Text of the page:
LOVE is your last chance. There is really nothing else on earth to keep you there.” This quotation from Louis Aragon is one of Patrick White’s epigraphs for A Fringe of Leaves, his tenth novel. Love in all its manifestations and guises—primitive, civilized, banal, sacramental, narcissistic, familial, mundane, romantic, carnal, platonic, natural, unnatural—is the encompassing theme of White’s fiction. His most ambitious treatment of this subject occurs in The Eye of the Storm, the novel published on the eve of his winning the Nobel prize in 1974. In that great fiction, one of the leading characters thinks to herself: “Love and disgust are one . . ., the same shooting pain in both mind and body. Love: she must learn love.”
Such is the burden of Ellen Gluyas Roxburgh, a peasant from a “Cornish heath . . .within reach of the land’s end.” By chance she becomes Mrs. Austin Roxburgh, the wife of a well-to-do gentleman of intellectual pretensions, who has been groomed for a life of indolence and ill-health. Mr. Roxburgh and his mother remake Ellen, creating her in the image of a lady of leisure who will be mistress of a country estate. But Ellen Roxburgh is too much herself to be wholly confined in her new identity, and her bedrock nature as an unpretentious hardy yeoman who has known backbreaking work and parental neglect is what enables her to be one of the two people who survive when the Bristol Maid founders. She endures many days in an open boat on the high seas, the murder of the crew (including her husband), life with a cannibal tribe, an only slightly more bearable existence with her rescuer (an escaped convict), and a long tortured period of convalescence on a frontier farm. Upon her return to “civilization” she realizes what thin boundaries separate (often unjustly and ironically) savages from criminals, criminals from common folk, and common folk from the gentry and those in power. This complicated web is revealed clearly in Mrs. Roxburgh’s carnal relations—with her husband (an ineffectual lover more concerned with the state of his heart than hers), his brother Garnet (a sensualist of criminal tendency who forces himself upon her when she is defenseless), and the convict Jack Chance (a man of deep feeling who gives her physical love and moments of joy). At the novel’s end we see Mrs. Roxburgh leaving Moreton Bay to return to England at last, and she seems to be gravitating toward a London merchant who is also on board ship.
Such is Ellen Roxburgh’s life story as it is recounted in a series of episodes which are framed by the beginning of two voyages to England—the first abortive, the second just beginning. White seems naturally inclined to writing fictional biography, and indeed all his mature novels can be described in this way—from The Tree of Man through A Fringe of Leaves. White is fascinated by the possibilities of man’s life as it unfolds in time. Consequently, as in The Eye of the Storm, the chief technical means of exploring and rendering action is through the time-shift. The author has slowly but steadily mastered the technique of disrupted chronology and sequence, and in his hands flashback and digression become powerful instruments of dramatic and narrative enactment.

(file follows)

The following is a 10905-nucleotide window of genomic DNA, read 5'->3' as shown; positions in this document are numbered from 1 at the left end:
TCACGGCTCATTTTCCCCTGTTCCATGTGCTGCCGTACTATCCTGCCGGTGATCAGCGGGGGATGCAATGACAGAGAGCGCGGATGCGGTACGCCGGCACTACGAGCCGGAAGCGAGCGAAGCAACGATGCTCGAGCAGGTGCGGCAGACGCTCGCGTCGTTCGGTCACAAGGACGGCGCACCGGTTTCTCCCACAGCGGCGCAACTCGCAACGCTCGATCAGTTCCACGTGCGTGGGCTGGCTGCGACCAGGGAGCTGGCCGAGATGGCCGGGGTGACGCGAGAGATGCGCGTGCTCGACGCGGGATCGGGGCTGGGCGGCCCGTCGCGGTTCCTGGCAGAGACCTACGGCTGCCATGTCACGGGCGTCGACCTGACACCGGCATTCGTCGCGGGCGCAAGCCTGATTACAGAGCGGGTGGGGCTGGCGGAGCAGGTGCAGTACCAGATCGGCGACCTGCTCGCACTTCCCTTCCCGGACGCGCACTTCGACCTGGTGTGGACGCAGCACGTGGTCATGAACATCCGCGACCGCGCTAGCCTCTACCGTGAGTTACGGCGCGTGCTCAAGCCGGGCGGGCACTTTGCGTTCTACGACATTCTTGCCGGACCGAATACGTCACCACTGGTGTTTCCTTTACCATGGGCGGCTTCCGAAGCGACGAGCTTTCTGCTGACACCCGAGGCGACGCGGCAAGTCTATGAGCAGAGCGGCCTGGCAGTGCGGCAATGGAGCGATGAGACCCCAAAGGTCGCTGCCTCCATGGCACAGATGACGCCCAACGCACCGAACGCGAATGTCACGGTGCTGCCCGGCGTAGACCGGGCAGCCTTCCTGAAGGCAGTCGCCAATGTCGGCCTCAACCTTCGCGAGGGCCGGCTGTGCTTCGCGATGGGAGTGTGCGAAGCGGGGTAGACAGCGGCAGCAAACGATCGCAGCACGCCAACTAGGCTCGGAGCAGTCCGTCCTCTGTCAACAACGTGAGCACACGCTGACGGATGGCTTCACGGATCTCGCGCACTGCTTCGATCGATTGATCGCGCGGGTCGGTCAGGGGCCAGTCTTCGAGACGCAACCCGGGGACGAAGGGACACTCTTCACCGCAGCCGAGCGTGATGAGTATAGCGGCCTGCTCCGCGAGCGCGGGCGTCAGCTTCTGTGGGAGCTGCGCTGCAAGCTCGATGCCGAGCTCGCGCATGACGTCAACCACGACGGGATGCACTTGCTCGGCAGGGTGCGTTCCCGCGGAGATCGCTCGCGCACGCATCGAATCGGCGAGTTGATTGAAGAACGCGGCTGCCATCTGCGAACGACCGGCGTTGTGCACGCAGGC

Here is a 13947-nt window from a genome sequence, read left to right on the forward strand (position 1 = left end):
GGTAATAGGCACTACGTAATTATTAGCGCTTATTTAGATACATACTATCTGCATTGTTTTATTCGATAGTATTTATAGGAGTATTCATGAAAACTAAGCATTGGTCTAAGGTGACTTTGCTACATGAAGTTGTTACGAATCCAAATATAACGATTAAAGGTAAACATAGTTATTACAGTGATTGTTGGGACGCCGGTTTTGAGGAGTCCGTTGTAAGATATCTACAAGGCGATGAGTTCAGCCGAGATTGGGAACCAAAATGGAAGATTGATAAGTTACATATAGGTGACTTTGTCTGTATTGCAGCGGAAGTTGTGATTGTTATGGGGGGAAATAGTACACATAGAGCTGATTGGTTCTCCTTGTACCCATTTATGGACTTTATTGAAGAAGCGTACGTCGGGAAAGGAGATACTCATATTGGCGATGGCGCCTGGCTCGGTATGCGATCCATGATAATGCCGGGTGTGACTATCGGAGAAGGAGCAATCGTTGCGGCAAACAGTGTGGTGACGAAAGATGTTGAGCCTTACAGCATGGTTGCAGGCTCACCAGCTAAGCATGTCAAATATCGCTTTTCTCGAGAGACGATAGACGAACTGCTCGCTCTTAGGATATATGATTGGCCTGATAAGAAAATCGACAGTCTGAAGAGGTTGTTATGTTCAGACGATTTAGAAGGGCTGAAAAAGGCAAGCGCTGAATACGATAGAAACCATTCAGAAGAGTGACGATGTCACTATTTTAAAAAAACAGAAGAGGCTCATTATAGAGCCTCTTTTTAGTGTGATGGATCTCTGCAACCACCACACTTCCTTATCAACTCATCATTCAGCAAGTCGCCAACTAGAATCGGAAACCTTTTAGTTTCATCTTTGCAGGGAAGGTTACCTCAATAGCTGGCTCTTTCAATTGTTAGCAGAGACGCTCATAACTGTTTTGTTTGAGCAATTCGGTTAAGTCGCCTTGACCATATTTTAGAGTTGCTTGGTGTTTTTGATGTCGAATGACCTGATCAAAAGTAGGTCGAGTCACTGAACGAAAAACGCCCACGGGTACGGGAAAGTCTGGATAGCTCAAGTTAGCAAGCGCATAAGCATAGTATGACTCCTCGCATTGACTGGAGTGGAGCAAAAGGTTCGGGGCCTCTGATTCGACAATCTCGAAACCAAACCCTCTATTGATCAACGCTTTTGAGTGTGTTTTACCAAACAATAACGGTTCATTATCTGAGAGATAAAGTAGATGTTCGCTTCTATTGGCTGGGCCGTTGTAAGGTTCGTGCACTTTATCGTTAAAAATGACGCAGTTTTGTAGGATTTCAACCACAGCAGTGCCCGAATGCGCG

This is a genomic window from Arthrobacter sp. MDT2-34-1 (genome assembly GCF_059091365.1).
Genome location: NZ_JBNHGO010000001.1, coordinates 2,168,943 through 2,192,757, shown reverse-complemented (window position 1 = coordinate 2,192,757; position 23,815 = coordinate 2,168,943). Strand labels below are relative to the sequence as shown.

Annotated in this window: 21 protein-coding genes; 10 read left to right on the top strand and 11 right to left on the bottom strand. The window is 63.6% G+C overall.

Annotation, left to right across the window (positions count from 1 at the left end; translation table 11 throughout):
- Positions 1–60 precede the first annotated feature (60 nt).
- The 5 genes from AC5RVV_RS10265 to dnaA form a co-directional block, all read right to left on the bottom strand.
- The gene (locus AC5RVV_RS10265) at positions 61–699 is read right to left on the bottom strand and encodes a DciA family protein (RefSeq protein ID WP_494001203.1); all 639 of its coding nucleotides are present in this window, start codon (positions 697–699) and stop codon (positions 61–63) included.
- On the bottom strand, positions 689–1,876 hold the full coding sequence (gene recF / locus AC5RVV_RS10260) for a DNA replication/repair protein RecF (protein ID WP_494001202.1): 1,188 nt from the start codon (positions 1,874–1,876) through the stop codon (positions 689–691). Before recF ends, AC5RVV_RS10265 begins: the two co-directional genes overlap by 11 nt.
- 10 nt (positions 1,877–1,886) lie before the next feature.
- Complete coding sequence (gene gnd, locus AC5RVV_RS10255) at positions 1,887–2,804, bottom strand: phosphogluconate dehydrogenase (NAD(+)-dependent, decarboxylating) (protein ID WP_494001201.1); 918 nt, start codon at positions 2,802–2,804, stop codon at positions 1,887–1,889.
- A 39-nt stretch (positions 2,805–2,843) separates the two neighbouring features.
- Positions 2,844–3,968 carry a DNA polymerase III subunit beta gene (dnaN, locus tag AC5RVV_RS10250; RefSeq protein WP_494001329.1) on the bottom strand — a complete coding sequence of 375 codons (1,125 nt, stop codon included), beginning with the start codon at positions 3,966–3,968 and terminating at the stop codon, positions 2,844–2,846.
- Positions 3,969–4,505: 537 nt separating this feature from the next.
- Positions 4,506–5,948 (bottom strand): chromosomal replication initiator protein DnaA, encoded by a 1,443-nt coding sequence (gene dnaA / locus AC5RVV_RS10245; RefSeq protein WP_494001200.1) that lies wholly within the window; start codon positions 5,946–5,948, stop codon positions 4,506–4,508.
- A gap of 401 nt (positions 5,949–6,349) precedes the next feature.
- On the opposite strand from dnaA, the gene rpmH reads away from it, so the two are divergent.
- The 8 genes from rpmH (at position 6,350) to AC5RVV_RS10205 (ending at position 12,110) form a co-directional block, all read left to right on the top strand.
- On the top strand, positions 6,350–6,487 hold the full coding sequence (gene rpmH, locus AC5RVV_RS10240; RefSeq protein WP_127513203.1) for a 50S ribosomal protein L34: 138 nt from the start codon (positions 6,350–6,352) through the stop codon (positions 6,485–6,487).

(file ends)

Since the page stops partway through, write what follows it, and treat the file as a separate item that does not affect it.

The impact that White’s fiction makes upon the reader is not so much technical as it is verbal and thematic, however. White is old-fashioned in many of his narrative procedures and his means of adumbrating character, and he also puts great faith in his story, what James calls the irresistible determinant, “the prime and precious thing.” This story, like Voss, comes from Australian colonial history and mythology, but White characteristically takes considerable liberty with his sources. In A Fringe of Leaves, the protagonist remains passionately committed to her rescuer, Jack Chance, and insists upon his being found and pardoned. Her prototype was not so loyal. And there are other important departures. All the same, it is easy to see that White was chosen by this story of physical and spiritual privation to at least the same extent that he chose it. He is retelling the myths of the noble savage and of the fruitful garden, but the ensuing fable is by no means a simple tale of love and adventure, no more so than Voss, the novel to which it is closest.
Mrs. Roxburgh’s life takes on a picaresque suggestiveness as she abruptly moves from one level of society to another. A Fringe of Leaves can also be viewed as an ironic novel of manners in which the leading character unwittingly fulfills the role of intruder. She first moves from a Cornish farmhouse to a Cheltenham drawingroom; next she is a visitor among the gentry (of whom Garnet Roxburgh is one) in Van Dieman’s Land; then she is thrown among the crew of the Bristol Maid; next she is a slave among savages; and upon her return to white society she is first a guest at a frontier farm and then a member of the commandant’s household at a penal colony. In each instance but the first she is an outsider.
White depicts all these walks with characteristic freshness, vigor, and accuracy, investing them with vitality and credibility. One of the most affecting passages is devoted to Jack Chance’s life in London as a bird-seller and sewerman before his transportation for murder to Van Dieman’s Land. Here White seems to draw upon some of the characters in Henry Mayhew’s great work, London Labour and the London Poor, although the novel is set earlier in the 19th century. The figures who make up Chance’s history are all there, including a returned convict who endured a total of 875 lashes at the triangle. White re-creates the half-world of London in a way that recalls not only Mayhew but Dickens. But to say that Mayhew is a source for A Fringe of Leaves or that Blake is a source for Riders in the Chariot is to provide only the most rudimentary insight into this author’s genius.